The National Human Rights Commission has issued a statement, wherein it has “reiterated its recommendations in yet another reminder that the Government of Maharashtra pay Rs 50 thousand each to the two girls, who, it held, were illegally detained by the police following a facebook post after the death of Shiv Sena Chief Bal Thackeray. The Commission has held that their detention was in violation of freedom of speech and expression of views guaranteed in the Constitution of India.”

The girls had been arrested by the Maharashtra Police after some Shiv Sena members in Palghar had become annoyed because of a comment made one girl against a bandh, following the death of Shiv Sena Chief Bal Thakeray, and the other girl had liked the comment.

The Commission, after enquiry observed that “the comments did not indicate any malicious intentions to hurt the feelings of any class or religion or religious beliefs. Bandhs had already been declared as illegal by the court. The comment only indicated that the bandh was not necessary as a mark of respect to the departed leader and that the city was shut down due to fear and not due to respect. From the facts disclosed, the police had no reasonable ground for invoking Section 505(2) IPC. Because of the over reaction of the police, these two young women were arrested for which the State is prima facie responsible.

The Commission has also observed that every citizen can interpret these comments as per his/her thoughts. However, these did not have any contents to attract provisions of the Information Technology Act, 2000. As per Article 19 of the Constitution of India, every individual has a right to freedom of expression, which is a Fundamental Right and therefore, their arrest was a serious violation of human rights.”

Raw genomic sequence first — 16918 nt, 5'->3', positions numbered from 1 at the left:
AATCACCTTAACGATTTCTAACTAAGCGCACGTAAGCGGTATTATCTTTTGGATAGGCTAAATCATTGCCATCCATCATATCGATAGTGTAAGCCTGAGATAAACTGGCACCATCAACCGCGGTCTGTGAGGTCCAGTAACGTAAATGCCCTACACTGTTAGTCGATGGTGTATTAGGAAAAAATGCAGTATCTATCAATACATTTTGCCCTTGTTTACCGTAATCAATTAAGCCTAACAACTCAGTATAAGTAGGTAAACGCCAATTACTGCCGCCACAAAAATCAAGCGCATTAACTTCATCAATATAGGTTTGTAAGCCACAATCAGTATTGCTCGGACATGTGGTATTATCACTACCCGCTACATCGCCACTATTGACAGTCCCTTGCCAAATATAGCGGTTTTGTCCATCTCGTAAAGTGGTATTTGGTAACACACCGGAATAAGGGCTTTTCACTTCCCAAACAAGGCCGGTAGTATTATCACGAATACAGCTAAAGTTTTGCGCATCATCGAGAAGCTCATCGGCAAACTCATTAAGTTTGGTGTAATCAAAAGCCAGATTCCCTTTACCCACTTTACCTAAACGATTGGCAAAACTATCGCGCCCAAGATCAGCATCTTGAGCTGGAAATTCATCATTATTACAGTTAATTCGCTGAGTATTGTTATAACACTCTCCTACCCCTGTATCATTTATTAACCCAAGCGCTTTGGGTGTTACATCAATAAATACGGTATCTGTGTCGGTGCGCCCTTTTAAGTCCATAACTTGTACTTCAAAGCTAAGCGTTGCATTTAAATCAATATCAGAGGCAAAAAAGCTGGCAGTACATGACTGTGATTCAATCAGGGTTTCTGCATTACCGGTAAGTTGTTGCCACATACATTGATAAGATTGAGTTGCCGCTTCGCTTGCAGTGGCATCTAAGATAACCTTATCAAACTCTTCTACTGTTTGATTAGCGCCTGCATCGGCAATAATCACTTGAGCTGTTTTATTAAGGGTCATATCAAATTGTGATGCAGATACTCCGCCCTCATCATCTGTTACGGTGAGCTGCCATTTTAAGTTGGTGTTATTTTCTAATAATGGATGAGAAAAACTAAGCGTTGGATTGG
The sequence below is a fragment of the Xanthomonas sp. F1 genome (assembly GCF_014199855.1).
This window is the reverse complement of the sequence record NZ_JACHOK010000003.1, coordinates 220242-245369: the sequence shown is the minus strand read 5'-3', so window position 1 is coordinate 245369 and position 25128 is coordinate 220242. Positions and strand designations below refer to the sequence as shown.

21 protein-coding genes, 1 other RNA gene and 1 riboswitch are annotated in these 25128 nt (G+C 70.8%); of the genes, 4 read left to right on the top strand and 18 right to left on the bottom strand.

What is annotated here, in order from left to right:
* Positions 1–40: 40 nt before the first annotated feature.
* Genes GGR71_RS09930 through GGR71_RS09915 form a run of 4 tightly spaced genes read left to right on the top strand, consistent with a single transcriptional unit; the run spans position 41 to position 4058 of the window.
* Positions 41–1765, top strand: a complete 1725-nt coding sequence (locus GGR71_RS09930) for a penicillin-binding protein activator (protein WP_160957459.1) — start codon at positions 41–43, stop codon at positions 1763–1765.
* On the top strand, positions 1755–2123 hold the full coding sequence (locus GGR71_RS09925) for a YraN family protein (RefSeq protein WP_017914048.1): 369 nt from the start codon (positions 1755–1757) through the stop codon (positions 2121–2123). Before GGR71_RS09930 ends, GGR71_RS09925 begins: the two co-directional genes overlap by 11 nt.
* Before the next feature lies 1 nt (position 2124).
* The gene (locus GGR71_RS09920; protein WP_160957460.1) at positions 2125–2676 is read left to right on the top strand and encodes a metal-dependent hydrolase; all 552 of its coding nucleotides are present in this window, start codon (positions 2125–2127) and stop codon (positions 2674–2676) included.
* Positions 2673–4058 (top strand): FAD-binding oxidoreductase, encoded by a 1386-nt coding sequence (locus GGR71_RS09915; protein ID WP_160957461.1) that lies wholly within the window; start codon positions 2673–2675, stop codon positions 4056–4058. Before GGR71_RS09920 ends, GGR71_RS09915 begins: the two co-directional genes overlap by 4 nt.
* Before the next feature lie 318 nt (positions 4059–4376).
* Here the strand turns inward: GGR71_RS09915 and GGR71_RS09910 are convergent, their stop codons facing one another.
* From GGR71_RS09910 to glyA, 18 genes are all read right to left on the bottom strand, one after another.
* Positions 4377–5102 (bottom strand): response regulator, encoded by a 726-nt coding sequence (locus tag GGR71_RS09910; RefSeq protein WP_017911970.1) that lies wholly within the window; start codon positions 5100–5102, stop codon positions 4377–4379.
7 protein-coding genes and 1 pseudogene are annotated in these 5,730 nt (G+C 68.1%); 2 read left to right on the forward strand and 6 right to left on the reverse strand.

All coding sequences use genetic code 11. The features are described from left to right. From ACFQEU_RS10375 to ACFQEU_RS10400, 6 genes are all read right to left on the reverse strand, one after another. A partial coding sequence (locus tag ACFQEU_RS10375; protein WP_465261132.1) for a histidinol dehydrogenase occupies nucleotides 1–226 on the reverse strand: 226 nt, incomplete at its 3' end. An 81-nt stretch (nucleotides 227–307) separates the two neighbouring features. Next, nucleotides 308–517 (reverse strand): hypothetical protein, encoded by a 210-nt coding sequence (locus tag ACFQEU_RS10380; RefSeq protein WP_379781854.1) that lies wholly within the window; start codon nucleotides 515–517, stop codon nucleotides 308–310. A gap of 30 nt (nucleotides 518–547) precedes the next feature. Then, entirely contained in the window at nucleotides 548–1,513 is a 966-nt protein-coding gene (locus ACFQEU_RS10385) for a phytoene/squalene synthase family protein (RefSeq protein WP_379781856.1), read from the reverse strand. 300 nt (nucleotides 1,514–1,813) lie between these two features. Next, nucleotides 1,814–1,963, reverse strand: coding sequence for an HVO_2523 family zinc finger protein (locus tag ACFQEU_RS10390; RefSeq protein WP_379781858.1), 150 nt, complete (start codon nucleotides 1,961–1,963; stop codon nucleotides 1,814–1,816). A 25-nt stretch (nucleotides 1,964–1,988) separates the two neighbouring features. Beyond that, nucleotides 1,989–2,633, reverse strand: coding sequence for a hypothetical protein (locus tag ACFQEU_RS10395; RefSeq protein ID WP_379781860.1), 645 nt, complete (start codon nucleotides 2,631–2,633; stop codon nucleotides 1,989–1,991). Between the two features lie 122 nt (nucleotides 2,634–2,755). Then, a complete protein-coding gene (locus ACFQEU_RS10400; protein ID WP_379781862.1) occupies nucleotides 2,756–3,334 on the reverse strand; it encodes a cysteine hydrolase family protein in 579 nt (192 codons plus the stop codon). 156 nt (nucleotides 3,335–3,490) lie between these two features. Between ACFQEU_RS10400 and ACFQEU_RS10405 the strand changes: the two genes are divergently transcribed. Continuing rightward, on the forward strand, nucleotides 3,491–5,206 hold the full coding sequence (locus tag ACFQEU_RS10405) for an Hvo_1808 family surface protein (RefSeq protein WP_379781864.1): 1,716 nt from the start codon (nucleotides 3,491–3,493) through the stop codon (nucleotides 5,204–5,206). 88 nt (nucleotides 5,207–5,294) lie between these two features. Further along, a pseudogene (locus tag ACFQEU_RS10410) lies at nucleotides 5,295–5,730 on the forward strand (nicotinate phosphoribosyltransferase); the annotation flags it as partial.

A few things worth noting:
1. The girls, arrested under Section 66a, haven’t received any money, and there isn’t any indication that the NHRC can actually force the Maharashtra Government to make that payment at this stage. According to the note, the NHRC has received “no response to its notice and reminders to show cause why monetary relief should not be paid to the victims of human rights violation”. The Commission has now asked the Chief Secretary of the State to submit the compliance report along with the proof of payment within four weeks” failing which, it may be constrained to take recourse to coercive process under Section 13 of the Protection of Human Rights Act, 1993. This isn’t over yet.

2. No penalties appear to have been recommended against the police officers that had wrongfully arrested the girls. If the police breaks the law, shouldn’t the police officers be prosecuted?

That it’s taken this long is, by itself, shameful, and the system of getting justice, by itself, is punishing.

Meanwhile, it’s not like the police have wisened up. Read: Damaging dissent in India